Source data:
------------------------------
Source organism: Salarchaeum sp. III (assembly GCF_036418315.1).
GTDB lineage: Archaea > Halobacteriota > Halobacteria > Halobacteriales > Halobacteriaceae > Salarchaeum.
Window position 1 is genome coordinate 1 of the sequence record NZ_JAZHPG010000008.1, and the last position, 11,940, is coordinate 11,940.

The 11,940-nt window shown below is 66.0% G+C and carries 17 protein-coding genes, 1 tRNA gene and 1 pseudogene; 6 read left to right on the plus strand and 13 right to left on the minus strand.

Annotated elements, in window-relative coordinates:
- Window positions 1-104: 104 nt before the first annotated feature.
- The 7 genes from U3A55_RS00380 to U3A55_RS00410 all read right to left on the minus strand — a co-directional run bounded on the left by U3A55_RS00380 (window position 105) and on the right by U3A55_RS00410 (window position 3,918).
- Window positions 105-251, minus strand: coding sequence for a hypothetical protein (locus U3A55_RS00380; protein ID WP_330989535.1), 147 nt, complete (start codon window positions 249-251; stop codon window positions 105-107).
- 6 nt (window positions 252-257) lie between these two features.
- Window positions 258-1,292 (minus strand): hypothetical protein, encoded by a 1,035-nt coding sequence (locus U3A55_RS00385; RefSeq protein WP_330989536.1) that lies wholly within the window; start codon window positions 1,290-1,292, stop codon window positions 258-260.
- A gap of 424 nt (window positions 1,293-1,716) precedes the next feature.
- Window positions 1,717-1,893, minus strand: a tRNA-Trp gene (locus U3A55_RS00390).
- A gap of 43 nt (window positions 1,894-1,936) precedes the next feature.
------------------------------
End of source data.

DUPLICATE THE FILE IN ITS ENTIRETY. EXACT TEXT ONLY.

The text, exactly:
Source organism: Salarchaeum sp. III (assembly GCF_036418315.1).
GTDB lineage: Archaea > Halobacteriota > Halobacteria > Halobacteriales > Halobacteriaceae > Salarchaeum.
Window position 1 is genome coordinate 1 of the sequence record NZ_JAZHPG010000008.1, and the last position, 11,940, is coordinate 11,940.

The 11,940-nt window shown below is 66.0% G+C and carries 17 protein-coding genes, 1 tRNA gene and 1 pseudogene; 6 read left to right on the plus strand and 13 right to left on the minus strand.

Annotated elements, in window-relative coordinates:
- Window positions 1-104: 104 nt before the first annotated feature.
- The 7 genes from U3A55_RS00380 to U3A55_RS00410 all read right to left on the minus strand — a co-directional run bounded on the left by U3A55_RS00380 (window position 105) and on the right by U3A55_RS00410 (window position 3,918).
- Window positions 105-251, minus strand: coding sequence for a hypothetical protein (locus U3A55_RS00380; protein ID WP_330989535.1), 147 nt, complete (start codon window positions 249-251; stop codon window positions 105-107).
- 6 nt (window positions 252-257) lie between these two features.
- Window positions 258-1,292 (minus strand): hypothetical protein, encoded by a 1,035-nt coding sequence (locus U3A55_RS00385; RefSeq protein WP_330989536.1) that lies wholly within the window; start codon window positions 1,290-1,292, stop codon window positions 258-260.
- A gap of 424 nt (window positions 1,293-1,716) precedes the next feature.
- Window positions 1,717-1,893, minus strand: a tRNA-Trp gene (locus U3A55_RS00390).
- A gap of 43 nt (window positions 1,894-1,936) precedes the next feature.